Seattle study favors breaching dams. ‘Slap in the face,’ says Tri-Cities congressman

The Pacific Northwest faces an impossible choice: Salmon or dams?

Salmon in the Pacific Northwest have been brought to the edge of extinction, and conservationists argue hydroelectric dams along the Snake and Columbia Rivers are a major obstacle blocking salmon migration.
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Salmon in the Pacific Northwest have been brought to the edge of extinction, and conservationists argue hydroelectric dams along the Snake and Columbia Rivers are a major obstacle blocking salmon migration.

Congressional representatives for the Mid-Columbia blasted a new study on Monday that concluded that the benefits of removing the four lower Snake River dams exceed the costs.

The study was done in Seattle by ECONorthwest for another Seattle-based company, Vulcan Inc., which oversees the business and philanthropic interests of the late Microsoft co-founder Paul Allen.

The study said that there would be costs due to lost barge transportation and lost hydropower generation of electricity, but that the public benefits still justify removing the four dams from Ice Harbor upriver to Lower Granite.

“This privately funded study is a slap in the face of our state’s agricultural economy,” said Reps. Dan Newhouse and Cathy McMorris Rodgers, both R-Wash., in a joint statement.

“It is another example of Seattle-based interests failing to understand our way of life in Central and Eastern Washington,” they said.

The analysis said that the public highly values protection of salmon and steelhead and are willing to pay to protect ecosystems, habitats and resources.

Removing the dams could have the potential to reduce the extinction risk for threatened and endangered fish stocks, the study said.

Ice Harbor Dam on the Snake River near Burbank is shown lighted at night. D. G. Rigg Courtesy Army Corps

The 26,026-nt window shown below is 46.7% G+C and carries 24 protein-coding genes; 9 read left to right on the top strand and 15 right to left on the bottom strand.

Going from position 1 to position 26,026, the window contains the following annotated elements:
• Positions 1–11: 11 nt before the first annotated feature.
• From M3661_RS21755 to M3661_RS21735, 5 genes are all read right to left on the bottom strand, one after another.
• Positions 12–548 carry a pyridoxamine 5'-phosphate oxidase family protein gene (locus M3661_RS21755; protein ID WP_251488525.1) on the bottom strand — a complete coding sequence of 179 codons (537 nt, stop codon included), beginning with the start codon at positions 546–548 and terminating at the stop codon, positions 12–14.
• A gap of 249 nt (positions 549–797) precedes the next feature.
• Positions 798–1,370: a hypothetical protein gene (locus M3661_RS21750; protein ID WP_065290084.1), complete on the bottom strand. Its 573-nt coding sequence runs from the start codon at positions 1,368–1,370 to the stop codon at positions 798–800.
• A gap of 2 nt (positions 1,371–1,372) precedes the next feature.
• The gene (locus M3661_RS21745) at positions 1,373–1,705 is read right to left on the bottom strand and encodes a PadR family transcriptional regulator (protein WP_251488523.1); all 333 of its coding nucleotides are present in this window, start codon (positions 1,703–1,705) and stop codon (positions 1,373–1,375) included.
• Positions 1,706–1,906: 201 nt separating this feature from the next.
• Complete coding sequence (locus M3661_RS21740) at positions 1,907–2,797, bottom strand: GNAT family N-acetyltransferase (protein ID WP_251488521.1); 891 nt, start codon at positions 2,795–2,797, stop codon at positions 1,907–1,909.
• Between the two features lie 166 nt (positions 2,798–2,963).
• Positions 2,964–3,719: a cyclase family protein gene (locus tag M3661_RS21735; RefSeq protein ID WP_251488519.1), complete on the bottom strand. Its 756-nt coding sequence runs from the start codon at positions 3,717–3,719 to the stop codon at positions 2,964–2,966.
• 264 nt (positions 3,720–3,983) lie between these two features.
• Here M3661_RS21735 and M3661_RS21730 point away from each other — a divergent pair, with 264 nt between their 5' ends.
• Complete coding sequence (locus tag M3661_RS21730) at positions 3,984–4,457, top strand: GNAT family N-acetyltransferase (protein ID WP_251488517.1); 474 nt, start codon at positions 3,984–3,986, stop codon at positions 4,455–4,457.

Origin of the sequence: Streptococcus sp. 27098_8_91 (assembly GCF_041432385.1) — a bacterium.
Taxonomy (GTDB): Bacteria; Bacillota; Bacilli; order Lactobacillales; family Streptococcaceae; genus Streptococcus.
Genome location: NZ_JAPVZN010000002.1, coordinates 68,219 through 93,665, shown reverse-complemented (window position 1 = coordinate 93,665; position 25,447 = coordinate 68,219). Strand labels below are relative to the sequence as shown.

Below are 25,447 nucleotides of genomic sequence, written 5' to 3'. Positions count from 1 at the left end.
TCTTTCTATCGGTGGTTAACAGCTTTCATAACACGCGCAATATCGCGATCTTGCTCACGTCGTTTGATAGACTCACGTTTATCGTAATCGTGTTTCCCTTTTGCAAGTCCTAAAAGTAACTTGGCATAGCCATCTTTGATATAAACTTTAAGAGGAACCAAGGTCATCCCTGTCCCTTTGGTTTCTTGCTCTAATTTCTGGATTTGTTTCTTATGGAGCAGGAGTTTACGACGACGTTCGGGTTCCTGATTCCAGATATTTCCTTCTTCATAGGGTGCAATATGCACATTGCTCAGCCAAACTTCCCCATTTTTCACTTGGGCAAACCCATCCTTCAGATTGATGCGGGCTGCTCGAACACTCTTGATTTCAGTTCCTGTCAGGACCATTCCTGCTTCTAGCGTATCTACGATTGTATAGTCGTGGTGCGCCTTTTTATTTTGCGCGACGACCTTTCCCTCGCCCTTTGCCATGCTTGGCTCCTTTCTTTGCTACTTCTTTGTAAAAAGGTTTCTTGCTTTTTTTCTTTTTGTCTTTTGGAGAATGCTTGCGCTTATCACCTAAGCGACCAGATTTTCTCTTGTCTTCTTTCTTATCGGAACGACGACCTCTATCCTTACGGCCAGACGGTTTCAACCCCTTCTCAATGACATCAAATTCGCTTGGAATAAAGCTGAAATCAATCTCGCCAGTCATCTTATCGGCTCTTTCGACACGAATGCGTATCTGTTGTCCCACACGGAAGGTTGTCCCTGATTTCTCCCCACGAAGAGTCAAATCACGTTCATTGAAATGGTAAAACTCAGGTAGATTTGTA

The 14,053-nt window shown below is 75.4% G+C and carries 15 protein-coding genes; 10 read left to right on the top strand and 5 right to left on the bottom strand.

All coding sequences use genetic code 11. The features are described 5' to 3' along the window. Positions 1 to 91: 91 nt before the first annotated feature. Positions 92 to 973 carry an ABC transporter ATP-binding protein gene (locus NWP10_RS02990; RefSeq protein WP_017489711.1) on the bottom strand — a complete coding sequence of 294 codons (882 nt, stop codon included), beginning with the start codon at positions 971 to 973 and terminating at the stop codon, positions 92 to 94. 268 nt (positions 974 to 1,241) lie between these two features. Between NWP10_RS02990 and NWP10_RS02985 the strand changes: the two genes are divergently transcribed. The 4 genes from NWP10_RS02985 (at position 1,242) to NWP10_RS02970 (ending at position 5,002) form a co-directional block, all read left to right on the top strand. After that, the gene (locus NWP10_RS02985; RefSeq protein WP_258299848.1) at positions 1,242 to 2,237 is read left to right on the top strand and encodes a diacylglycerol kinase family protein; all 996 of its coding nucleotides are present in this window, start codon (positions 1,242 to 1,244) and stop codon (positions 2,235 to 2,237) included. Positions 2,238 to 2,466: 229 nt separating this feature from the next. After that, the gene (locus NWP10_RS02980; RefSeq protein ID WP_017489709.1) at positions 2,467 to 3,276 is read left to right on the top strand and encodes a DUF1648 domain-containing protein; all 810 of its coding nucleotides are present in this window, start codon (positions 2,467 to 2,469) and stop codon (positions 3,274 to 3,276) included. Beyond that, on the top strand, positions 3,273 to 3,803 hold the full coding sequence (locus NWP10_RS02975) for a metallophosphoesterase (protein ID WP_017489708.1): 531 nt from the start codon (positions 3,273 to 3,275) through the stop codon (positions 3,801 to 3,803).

However, it acknowledges there is much scientific debate about the level of benefit, given the many factors that have led to fish population declines.

Study: Noneconomic benefits are key

The study found that households were willing to pay about $40 more a year for electricity to help protect wild salmon, although the study said that much extra money would not be needed.

It put the potential “non-use,” or noneconomic value to the public of removing the dams at $10.97 billion.

That would be $8.65 billion after figuring in the estimates for actual economic factors such as the $1.1 billion cost of removing the dams and the higher costs of electricity without the hydropower.

“Increases in carbon emissions, higher electricity bills and billions of dollars in infrastructure improvements that would be needed for irrigation and transportation hardly come across as ‘public benefit’,” Newhouse and McMorris Rodgers said.

Tri-City economic development and electric utility officials have said that the Tri-Cities has the most to lose if dams are removed.

Snake River dams.JPG
Water from the Snake River rushes down a fish ladder at Lower Monumental Dam on the Snake River. Staff Tri-City Herald file

The study said that the dams provide only 2 percent of the region’s energy needs during the winter and summer.

But local officials said that on the hottest days of the year, Ice Harbor Dam is positioned to supply as much as 30 percent of the electricity used in Pasco and Richland.

The study said changes to the electrical distribution grid could be made.

It also said that a free-flowing river would increase its recreation value, bringing in tourism dollars, particularly in Clarkston, Wash., and Lewiston, Idaho.

Real jobs for real people

Pacific Northwest Waterways Association — a coalition of Northwest wheat farmers, towboat companies and others — also rejected the report.

It said the report suggests that farmers and other economic “losers” from dam removal could simply get new jobs as dam-busters, dismantling the infrastructure that currently supports their families and their communities.

“Non-use, which guesstimates the public’s willingness to pay, is a pie-in-the sky, made-up number economists use when all else fails,” said Jeff Shawver, president of the Washington Association of Wheat Growers.

“But the farmers, barge captains and crews, elevator company workers, port employees, community businesses, recreational companies, staff that work at the four dams — they are not made up,” he said. “They are real people, with real families and real jobs contributing to our economy.”

An environmental study mandated by the federal court is now being done to look at removing or breaching the four lower Snake River Dams.

It is being done by federal scientists and experts who “should be able to do their jobs without groups from downtown Seattle dictating a cursory conclusion,” Newhouse and McMorris Rodgers said.

Senior staff writer Annette Cary covers Hanford, energy, the environment, science and health for the Tri-City Herald. She’s been a news reporter for more than 30 years in the Pacific Northwest.